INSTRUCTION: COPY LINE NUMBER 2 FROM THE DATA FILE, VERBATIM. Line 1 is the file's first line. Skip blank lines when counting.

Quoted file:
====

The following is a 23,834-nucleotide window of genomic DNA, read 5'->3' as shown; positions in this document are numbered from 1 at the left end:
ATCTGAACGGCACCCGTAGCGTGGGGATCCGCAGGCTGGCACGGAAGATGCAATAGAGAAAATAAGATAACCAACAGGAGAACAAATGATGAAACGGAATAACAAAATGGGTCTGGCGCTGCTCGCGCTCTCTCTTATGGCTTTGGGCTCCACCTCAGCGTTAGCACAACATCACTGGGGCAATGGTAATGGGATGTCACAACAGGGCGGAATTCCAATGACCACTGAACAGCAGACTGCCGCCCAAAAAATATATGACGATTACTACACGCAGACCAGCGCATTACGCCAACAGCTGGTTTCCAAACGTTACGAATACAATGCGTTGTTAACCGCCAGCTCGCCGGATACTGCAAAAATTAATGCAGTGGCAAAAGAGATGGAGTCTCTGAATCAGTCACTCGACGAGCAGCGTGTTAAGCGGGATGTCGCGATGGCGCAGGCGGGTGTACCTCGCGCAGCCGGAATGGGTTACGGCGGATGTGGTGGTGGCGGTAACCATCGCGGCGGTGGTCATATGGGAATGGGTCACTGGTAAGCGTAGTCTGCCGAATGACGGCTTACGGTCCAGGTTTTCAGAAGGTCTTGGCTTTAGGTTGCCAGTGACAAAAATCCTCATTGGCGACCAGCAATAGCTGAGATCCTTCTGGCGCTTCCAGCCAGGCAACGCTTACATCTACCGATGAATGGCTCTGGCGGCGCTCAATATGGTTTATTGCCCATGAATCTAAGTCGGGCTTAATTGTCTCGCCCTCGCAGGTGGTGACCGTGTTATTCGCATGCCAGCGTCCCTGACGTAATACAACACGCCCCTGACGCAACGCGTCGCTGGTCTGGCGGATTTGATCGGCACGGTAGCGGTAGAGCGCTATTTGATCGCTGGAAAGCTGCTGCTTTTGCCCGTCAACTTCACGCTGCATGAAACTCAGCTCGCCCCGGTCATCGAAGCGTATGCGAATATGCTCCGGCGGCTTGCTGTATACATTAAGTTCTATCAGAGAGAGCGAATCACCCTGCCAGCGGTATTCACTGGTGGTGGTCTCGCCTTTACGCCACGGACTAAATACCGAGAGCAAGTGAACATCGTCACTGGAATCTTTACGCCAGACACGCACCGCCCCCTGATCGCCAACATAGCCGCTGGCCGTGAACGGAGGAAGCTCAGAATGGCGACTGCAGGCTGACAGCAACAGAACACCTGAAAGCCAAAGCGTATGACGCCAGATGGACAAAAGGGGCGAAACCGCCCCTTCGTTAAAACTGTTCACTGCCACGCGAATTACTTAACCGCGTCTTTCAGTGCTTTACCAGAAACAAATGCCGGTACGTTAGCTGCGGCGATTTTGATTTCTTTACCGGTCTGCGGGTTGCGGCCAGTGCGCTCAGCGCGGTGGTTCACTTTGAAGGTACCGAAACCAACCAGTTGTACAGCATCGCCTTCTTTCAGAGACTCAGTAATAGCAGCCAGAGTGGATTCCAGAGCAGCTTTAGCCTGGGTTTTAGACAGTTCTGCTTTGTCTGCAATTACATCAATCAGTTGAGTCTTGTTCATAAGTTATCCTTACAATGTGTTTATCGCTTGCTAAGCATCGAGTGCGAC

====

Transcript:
ATCTGAACGGCACCCGTAGCGTGGGGATCCGCAGGCTGGCACGGAAGATGCAATAGAGAAAATAAGATAACCAACAGGAGAACAAATGATGAAACGGAATAACAAAATGGGTCTGGCGCTGCTCGCGCTCTCTCTTATGGCTTTGGGCTCCACCTCAGCGTTAGCACAACATCACTGGGGCAATGGTAATGGGATGTCACAACAGGGCGGAATTCCAATGACCACTGAACAGCAGACTGCCGCCCAAAAAATATATGACGATTACTACACGCAGACCAGCGCATTACGCCAACAGCTGGTTTCCAAACGTTACGAATACAATGCGTTGTTAACCGCCAGCTCGCCGGATACTGCAAAAATTAATGCAGTGGCAAAAGAGATGGAGTCTCTGAATCAGTCACTCGACGAGCAGCGTGTTAAGCGGGATGTCGCGATGGCGCAGGCGGGTGTACCTCGCGCAGCCGGAATGGGTTACGGCGGATGTGGTGGTGGCGGTAACCATCGCGGCGGTGGTCATATGGGAATGGGTCACTGGTAAGCGTAGTCTGCCGAATGACGGCTTACGGTCCAGGTTTTCAGAAGGTCTTGGCTTTAGGTTGCCAGTGACAAAAATCCTCATTGGCGACCAGCAATAGCTGAGATCCTTCTGGCGCTTCCAGCCAGGCAACGCTTACATCTACCGATGAATGGCTCTGGCGGCGCTCAATATGGTTTATTGCCCATGAATCTAAGTCGGGCTTAATTGTCTCGCCCTCGCAGGTGGTGACCGTGTTATTCGCATGCCAGCGTCCCTGACGTAATACAACACGCCCCTGACGCAACGCGTCGCTGGTCTGGCGGATTTGATCGGCACGGTAGCGGTAGAGCGCTATTTGATCGCTGGAAAGCTGCTGCTTTTGCCCGTCAACTTCACGCTGCATGAAACTCAGCTCGCCCCGGTCATCGAAGCGTATGCGAATATGCTCCGGCGGCTTGCTGTATACATTAAGTTCTATCAGAGAGAGCGAATCACCCTGCCAGCGGTATTCACTGGTGGTGGTCTCGCCTTTACGCCACGGACTAAATACCGAGAGCAAGTGAACATCGTCACTGGAATCTTTACGCCAGACACGCACCGCCCCCTGATCGCCAACATAGCCGCTGGCCGTGAACGGAGGAAGCTCAGAATGGCGACTGCAGGCTGACAGCAACAGAACACCTGAAAGCCAAAGCGTATGACGCCAGATGGACAAAAGGGGCGAAACCGCCCCTTCGTTAAAACTGTTCACTGCCACGCGAATTACTTAACCGCGTCTTTCAGTGCTTTACCAGAAACAAATGCCGGTACGTTAGCTGCGGCGATTTTGATTTCTTTACCGGTCTGCGGGTTGCGGCCAGTGCGCTCAGCGCGGTGGTTCACTTTGAAGGTACCGAAACCAACCAGTTGTACAGCATCGCCTTCTTTCAGAGACTCAGTAATAGCAGCCAGAGTGGATTCCAGAGCAGCTTTAGCCTGGGTTTTAGACAGTTCTGCTTTGTCTGCAATTACATCAATCAGTTGAGTCTTGTTCATAAGTTATCCTTACAATGTGTTTATCGCTTGCTAAGCATCGAGTGCGAC